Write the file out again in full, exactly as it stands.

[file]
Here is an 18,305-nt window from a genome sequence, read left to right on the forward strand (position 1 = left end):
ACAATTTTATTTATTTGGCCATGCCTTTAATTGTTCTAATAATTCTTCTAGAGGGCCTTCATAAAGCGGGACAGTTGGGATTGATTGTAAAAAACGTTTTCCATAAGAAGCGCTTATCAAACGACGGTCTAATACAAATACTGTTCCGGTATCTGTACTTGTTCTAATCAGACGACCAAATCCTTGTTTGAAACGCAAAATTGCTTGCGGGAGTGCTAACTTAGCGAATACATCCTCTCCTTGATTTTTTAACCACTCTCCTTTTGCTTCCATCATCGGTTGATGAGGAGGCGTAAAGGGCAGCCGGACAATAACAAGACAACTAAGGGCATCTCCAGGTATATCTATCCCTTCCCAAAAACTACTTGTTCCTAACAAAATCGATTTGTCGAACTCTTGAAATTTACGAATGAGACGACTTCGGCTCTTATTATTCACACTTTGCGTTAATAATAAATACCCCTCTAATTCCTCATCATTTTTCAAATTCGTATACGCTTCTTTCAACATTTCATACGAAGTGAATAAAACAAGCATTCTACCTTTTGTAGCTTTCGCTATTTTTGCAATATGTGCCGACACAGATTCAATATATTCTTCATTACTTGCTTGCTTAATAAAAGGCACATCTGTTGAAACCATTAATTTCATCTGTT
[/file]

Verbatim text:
Here is an 18,305-nt window from a genome sequence, read left to right on the forward strand (position 1 = left end):
ACAATTTTATTTATTTGGCCATGCCTTTAATTGTTCTAATAATTCTTCTAGAGGGCCTTCATAAAGCGGGACAGTTGGGATTGATTGTAAAAAACGTTTTCCATAAGAAGCGCTTATCAAACGACGGTCTAATACAAATACTGTTCCGGTATCTGTACTTGTTCTAATCAGACGACCAAATCCTTGTTTGAAACGCAAAATTGCTTGCGGGAGTGCTAACTTAGCGAATACATCCTCTCCTTGATTTTTTAACCACTCTCCTTTTGCTTCCATCATCGGTTGATGAGGAGGCGTAAAGGGCAGCCGGACAATAACAAGACAACTAAGGGCATCTCCAGGTATATCTATCCCTTCCCAAAAACTACTTGTTCCTAACAAAATCGATTTGTCGAACTCTTGAAATTTACGAATGAGACGACTTCGGCTCTTATTATTCACACTTTGCGTTAATAATAAATACCCCTCTAATTCCTCATCATTTTTCAAATTCGTATACGCTTCTTTCAACATTTCATACGAAGTGAATAAAACAAGCATTCTACCTTTTGTAGCTTTCGCTATTTTTGCAATATGTGCCGACACAGATTCAATATATTCTTCATTACTTGCTTGCTTAATAAAAGGCACATCTGTTGAAACCATTAATTTCATCTGTT